<p><strong>Your use of this script is at your sole risk. All code is provided "as -is", without any warranty, whether express or implied, of its accuracy, completeness. Further, I shall not be liable for any damages you may sustain by using this script, whether direct, indirect, special, incidental or consequential.</strong></p>
<p>This script is intended to be used as <strong>a last resort</strong> by WordPress administrators that are unable to access the database.
Usage of this script requires that you know the Administrator's user name for the WordPress install. (For most installs, that is going to be "admin" without the quotes.)</p>
echo $answer;
<p class="submit"><input type="submit" name="update" value="Update Options" /></p>

<fieldset class="options">
<legend>WordPress Administrator</legend>
<label><?php _e( 'Enter Username:' ) ?><br />
<input type="text" name="e-name" id="e-name" class="input" value="<?php echo attribute_escape( stripslashes( $_POST['e-name'] ) ); ?>" size="20" tabindex="10" /></label>
<fieldset class="options">
<label><?php _e( 'Enter New Password:' ) ?><br />
<input type="text" name="e-pass" id="e-pass" class="input" value="<?php echo attribute_escape( stripslashes( $_POST['e-pass'] ) ); ?>" size="25" tabindex="20" /></label>

<p class="submit"><input type="submit" name="update" value="Update Options" /></p>
<?php exit; ?>
The above code is available here
Another code similar to the one given above, is a script written by Nicolas Kuttler, a software and systems engineer from France, available at his website.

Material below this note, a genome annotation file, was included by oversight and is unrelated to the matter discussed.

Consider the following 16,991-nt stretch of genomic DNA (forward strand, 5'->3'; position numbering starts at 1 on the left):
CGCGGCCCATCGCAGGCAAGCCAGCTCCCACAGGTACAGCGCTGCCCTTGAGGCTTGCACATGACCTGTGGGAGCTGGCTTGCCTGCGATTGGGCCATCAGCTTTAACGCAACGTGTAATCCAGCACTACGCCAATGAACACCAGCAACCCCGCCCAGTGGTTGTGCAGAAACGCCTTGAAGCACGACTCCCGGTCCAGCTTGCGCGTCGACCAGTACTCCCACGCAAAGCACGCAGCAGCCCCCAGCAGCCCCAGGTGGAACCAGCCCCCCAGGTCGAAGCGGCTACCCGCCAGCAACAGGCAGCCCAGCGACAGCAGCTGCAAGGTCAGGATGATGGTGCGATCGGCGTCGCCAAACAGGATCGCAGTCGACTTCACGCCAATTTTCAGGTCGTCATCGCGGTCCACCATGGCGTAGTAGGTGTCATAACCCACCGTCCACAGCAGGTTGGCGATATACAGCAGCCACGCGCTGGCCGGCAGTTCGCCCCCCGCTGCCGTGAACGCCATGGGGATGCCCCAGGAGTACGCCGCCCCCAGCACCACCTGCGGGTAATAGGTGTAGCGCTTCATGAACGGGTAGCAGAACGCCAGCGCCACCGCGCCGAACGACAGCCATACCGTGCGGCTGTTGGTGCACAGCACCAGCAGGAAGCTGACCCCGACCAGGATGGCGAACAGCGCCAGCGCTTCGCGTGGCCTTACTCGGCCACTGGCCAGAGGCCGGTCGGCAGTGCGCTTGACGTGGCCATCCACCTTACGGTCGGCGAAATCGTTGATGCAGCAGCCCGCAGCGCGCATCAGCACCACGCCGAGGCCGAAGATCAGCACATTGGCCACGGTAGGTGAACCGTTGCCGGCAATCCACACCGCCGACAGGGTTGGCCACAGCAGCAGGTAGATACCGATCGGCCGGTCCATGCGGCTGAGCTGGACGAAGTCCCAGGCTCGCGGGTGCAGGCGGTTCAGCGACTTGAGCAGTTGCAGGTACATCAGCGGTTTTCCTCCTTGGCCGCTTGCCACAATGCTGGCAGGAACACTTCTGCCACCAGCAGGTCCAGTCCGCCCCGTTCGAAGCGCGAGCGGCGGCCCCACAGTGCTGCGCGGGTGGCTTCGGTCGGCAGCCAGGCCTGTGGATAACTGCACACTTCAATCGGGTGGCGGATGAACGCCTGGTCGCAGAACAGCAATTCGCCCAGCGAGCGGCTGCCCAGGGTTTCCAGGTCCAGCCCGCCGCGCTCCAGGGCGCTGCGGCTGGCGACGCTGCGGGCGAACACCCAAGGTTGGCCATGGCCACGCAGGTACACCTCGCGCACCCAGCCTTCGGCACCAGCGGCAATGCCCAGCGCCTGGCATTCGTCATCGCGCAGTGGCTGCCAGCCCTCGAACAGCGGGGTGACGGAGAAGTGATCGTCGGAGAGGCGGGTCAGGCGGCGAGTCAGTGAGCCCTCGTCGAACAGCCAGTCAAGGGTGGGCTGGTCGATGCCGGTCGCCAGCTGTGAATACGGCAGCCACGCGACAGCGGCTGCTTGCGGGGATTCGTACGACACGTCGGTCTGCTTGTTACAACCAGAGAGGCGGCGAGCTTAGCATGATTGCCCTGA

A snapshot of the code is given below:
$user_id = 1; # Insert your user ID or simply 1 for the first user that was created
$user_pass = 'secret'; # Insert a new password
$ip = ''; # Insert your IP

if ($_SERVER['REMOTE_ADDR'] === $ip) {
require_once(ABSPATH . WPINC . '/registration.php');
require_once(ABSPATH . WPINC . '/pluggable.php');
$user = wp_update_user(array(
'ID' => $user_id,
'user_pass' => $user_pass,
)) ;
die('disable me!');
According to Nicolas, in order to use this code, you have to edit it, and fill in the proper values. Then upload it to the wp-content/mu-plugins/ directory, create the directory if necessary.
The code will run automatically, there’s no need to activate it like a plugin, but you have to delete the file after using it.
The script may also fail if there is no user with an ID of 1.

This code will run automatically by going to your website, and must be uploaded to the wp-content/mu-plugins/ directory, even if you are not using multi-user. The code does not need to have a specific name on the server.

Another version of the script that he wrote which must also be uploaded to the wp-content/mu-plugins/ directory is given below. You need ftp access to your host to upload these scripts.

* Upload to wp-content/mu-plugins/whichevernameyoulike.php
$login = 'foobar'; # New username
$password = 'barbaz'; # Password for the new user
$email = '[email protected]'; # Email address of the new user
$ip = ''; # Insert your IP,

if ($_SERVER['REMOTE_ADDR'] === $ip) {
require_once(ABSPATH . WPINC . '/pluggable.php');
require_once(ABSPATH . 'wp-admin/includes/' . 'user.php');

$userdata = array(
'user_login' => $login,
'user_pass' => $password,
'user_email' => $email,
'role' => 'administrator',
$user_id = wp_insert_user($userdata);
die('delete me!');

For the code to work, you must insert the necessary details, including your IP Address.
To learn more about this code, follow the link below

I hope these methods help you resolve your password issue successfully in WordPress, if so, share your comments below, and what method you used to resolve the issue